It’s a tough beat, trying to foresee what might happen, in sport or life. Perhaps Paul Gascoigne had the best approach when he said: “I’ve never made a prediction and I never will.”
I’ll make one to start with and we can go from there – but you have to understand that this one is made in good faith and isn’t the work of a bitter Corkman: Kerry will not win the All-Ireland senior football championship in 2023.
A strange one, you might think, given that the Kingdom finally got over the line in September, but that triumph is much of the reason why they will find it difficult to back it up again.
Going back through history, in both hurling and football, there are countless examples of a team winning an All-Ireland after a long spell without one and then struggling to match the same levels of hunger and intensity the following year.
Even Kerry’s golden era under Mick O’Dwyer saw them wait until 1978 to add to the 1975 win; similarly, when they bounced back in 1997, it took until 2000 to win again.
In recent times, Tyrone and Dublin have won multiple All-Irelands but suffered a hangover after the breakthroughs of 2003 and 2011 respectively – it was the same for hurling ‘dynasty’ teams like Kilkenny in 2000 and Limerick in 2018.
We’re not completely discounting Jack O’Connor’s team as that would be foolish – they will almost certainly win the Munster championship to leave themselves with a good seeding for the All-Ireland championship, but nobody knows exactly how the round-robin phase will impact on teams.
While Dublin’s two years without Sam Maguire might seem like a drought after the six in a row, it’s worth remembering that they pushed Kerry all the way in the All-Ireland semi-final.
The only county that retained Sam the year after a signal victory was Meath in 1987-88 – while Colm O’Rourke should have a positive effect, it’s probably too much to think that he will turn them into national champions overnight.
Mayo, with a high-powered management team under Kevin McStay, will be serious contenders, while Galway showed that they are close to an All-Ireland in 2022, though matching their achievements will be a challenge.
Of the Ulster sides, Donegal will find it difficult to replace Michael Murphy while Tyrone’s loss of Conor McKenna leaves a big gap too, especially given they have already lost quite a few of the 2021 All-Ireland-winning squad. Armagh and Derry had good years in 2022 and look set to build on that but of course nothing is guaranteed.
Hurling subplots aplenty
In hurling, it’s hard to know how to view Limerick after winning the three in a row. On the one hand, their margins of victory were narrower than in 2021 but on the other they still couldn’t be beaten.
Equally, there is more than one way to view the fact that there is no standout challenger, with the chasing pack all capable of beating each other. It means that there are more possible contenders but it also means that the side that takes Limerick out might not necessarily be on the Hogan Stand podium in mid-July.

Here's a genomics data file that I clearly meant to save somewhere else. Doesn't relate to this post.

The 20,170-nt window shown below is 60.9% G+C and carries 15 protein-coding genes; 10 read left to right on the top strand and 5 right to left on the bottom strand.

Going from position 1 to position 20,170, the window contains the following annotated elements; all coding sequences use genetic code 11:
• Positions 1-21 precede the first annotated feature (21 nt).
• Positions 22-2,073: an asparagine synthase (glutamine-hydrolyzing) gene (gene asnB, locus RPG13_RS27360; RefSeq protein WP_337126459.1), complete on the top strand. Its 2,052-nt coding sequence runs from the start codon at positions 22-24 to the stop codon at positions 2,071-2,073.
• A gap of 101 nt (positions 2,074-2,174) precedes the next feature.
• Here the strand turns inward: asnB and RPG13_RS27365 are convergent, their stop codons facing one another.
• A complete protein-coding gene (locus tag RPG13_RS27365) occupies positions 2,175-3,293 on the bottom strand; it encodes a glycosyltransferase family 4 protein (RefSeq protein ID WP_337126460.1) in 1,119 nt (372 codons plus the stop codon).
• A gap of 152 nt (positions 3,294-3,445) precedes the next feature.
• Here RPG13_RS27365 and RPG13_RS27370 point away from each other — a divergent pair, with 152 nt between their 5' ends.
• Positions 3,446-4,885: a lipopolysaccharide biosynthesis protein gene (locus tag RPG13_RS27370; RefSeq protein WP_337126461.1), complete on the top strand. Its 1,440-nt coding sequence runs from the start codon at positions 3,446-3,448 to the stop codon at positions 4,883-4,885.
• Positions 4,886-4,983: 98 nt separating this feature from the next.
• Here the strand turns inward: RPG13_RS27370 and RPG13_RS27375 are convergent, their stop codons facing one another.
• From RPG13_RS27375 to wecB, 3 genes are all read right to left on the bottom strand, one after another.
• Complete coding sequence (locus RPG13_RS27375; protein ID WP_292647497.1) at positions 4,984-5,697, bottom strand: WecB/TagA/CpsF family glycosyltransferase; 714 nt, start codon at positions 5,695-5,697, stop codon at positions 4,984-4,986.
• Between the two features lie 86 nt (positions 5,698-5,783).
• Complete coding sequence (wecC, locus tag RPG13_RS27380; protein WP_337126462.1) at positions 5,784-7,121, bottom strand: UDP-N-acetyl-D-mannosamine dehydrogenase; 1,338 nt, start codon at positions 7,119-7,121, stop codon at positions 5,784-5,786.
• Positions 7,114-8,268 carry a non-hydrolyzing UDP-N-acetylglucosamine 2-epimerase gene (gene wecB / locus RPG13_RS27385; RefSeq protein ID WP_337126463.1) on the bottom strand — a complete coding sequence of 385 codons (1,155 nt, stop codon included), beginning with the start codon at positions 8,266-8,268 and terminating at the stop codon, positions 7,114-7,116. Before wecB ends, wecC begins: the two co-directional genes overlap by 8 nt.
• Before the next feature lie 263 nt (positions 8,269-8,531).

As ever, there are sub-plots aplenty, especially with Pat Ryan taking over in Cork, Liam Cahill now in charge of Tipperary, Davy Fitzgerald returning to Waterford a decade later and Derek Lyng given the task of trying to follow Brian Cody in Kilkenny.
At half-time in the World Cup final, we were beginning to feel the tiniest bit less fearful about the Republic of Ireland’s qualification group for Euro 2024, but France’s subsequent revival against Argentina doused any growing confidence.
With them and the Netherlands for company, along with Greece – the group members to have won the competition most recently, in 2004 – and Gibraltar, the chances of taking one of the top two spots are fairly slim.
Obviously, Stephen Kenny and his side can’t take such a defeatist attitude and will be looking for a sustainable improvement on the World Cup campaign. That may not be enough for the FAI, but it’s difficult to imagine any new man coming in and having a completely transformative effect.
Anyway, as young soccer fan Emmie told us on the Late Late Toy Show in November, the women’s team is the only one that matters in 2023, gearing up for a first World Cup finals appearance.
The whole experience cannot be overestimated in terms of what it will do for the women’s game in the country but you can be sure that Vera Pauw’s side won’t just be there to make up the numbers.
Rugby World Cup
There is of course another World Cup next year – don’t worry, we hadn’t forgotten. What can we say about the rugby tournament in France, other than the fact that Ireland simply have to win a knockout game?
It’s crazy to think that, back in 1991, the country came so close to beating eventual champions Australia in the quarter-finals but are still waiting, three decades later, for that maiden post-pool stage victory. We have been here before in terms of excellent years heading into a World Cup only to fail to match that; all we can hope is that lessons have been learned.
August will see the World Athletics Championships take place in Budapest – with the Olympics just a year later and this being a three-year cycle due to COVID-19, these games are of huge importance in providing competitors with a barometer for how they are ahead of Paris.
And of course there’s Katie Taylor, recently announced as Irish Sportsperson of The Year for a third time. With 22 consecutive professional wins, there is no sign of age slowing her down and hopes are high that she can host a title defence at Croke Park. What an occasion that would be.
That’s the great thing about this time of year – all of our sporting dreams seem possible. CL